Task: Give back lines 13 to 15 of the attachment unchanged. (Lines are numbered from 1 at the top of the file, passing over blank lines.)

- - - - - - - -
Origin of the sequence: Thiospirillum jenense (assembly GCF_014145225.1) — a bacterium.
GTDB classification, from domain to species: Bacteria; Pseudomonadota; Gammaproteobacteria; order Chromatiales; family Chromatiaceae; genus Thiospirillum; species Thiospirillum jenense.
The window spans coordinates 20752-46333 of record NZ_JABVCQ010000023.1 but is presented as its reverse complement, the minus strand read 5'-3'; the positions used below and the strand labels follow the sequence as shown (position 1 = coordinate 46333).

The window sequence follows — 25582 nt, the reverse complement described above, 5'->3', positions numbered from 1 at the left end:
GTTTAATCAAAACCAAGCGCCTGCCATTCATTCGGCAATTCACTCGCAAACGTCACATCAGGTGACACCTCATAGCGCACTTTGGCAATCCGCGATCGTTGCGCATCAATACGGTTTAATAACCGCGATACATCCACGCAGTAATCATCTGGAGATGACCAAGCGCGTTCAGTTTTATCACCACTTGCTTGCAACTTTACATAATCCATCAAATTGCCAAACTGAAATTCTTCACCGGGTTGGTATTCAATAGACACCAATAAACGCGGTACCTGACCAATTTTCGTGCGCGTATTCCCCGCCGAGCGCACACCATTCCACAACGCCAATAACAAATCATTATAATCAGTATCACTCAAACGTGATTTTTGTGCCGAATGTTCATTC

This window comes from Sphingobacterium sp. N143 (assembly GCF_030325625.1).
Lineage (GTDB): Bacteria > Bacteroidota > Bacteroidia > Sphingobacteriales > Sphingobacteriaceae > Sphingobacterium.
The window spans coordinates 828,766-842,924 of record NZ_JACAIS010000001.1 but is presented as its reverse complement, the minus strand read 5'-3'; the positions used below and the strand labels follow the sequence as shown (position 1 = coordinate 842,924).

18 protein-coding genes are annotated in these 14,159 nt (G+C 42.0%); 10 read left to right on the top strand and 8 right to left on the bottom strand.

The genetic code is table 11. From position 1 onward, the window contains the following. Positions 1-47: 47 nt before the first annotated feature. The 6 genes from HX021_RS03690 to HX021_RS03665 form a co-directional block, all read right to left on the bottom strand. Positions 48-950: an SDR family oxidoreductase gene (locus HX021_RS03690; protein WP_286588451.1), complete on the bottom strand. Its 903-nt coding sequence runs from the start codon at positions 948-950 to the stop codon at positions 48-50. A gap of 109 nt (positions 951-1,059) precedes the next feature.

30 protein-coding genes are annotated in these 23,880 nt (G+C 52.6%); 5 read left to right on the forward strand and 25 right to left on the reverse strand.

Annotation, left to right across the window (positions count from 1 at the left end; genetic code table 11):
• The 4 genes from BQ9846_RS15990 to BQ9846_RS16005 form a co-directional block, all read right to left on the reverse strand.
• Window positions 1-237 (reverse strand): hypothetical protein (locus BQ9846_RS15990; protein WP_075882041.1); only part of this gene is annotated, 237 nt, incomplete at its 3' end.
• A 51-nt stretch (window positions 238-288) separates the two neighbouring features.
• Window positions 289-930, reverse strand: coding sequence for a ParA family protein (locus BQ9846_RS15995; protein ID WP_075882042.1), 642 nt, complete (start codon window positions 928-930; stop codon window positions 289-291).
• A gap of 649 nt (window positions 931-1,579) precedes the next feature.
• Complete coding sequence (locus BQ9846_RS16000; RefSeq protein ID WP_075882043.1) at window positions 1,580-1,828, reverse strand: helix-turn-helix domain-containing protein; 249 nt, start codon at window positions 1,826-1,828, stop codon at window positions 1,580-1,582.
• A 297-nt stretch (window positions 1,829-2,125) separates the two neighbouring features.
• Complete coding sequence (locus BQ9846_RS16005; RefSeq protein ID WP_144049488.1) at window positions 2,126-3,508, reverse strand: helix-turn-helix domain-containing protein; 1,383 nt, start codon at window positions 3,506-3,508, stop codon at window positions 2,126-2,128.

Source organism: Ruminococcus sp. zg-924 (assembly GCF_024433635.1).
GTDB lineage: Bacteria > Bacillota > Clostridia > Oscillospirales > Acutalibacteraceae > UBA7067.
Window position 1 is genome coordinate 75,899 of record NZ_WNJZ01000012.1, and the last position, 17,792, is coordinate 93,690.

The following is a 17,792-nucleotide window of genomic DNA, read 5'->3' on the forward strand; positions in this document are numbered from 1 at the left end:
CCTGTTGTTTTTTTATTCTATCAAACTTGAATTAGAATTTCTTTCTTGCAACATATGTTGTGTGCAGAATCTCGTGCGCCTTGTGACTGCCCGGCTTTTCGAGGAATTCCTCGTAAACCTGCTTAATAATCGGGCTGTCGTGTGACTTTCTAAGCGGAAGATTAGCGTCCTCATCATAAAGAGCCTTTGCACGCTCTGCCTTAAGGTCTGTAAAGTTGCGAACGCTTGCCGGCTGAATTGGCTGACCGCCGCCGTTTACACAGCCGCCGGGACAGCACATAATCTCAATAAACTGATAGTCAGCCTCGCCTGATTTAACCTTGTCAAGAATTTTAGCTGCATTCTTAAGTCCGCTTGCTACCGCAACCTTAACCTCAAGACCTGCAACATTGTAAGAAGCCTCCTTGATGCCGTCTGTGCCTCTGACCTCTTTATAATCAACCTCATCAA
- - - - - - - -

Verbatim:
• The 4 genes from BQ9846_RS15990 to BQ9846_RS16005 form a co-directional block, all read right to left on the reverse strand.
• Window positions 1-237 (reverse strand): hypothetical protein (locus BQ9846_RS15990; protein WP_075882041.1); only part of this gene is annotated, 237 nt, incomplete at its 3' end.
• A 51-nt stretch (window positions 238-288) separates the two neighbouring features.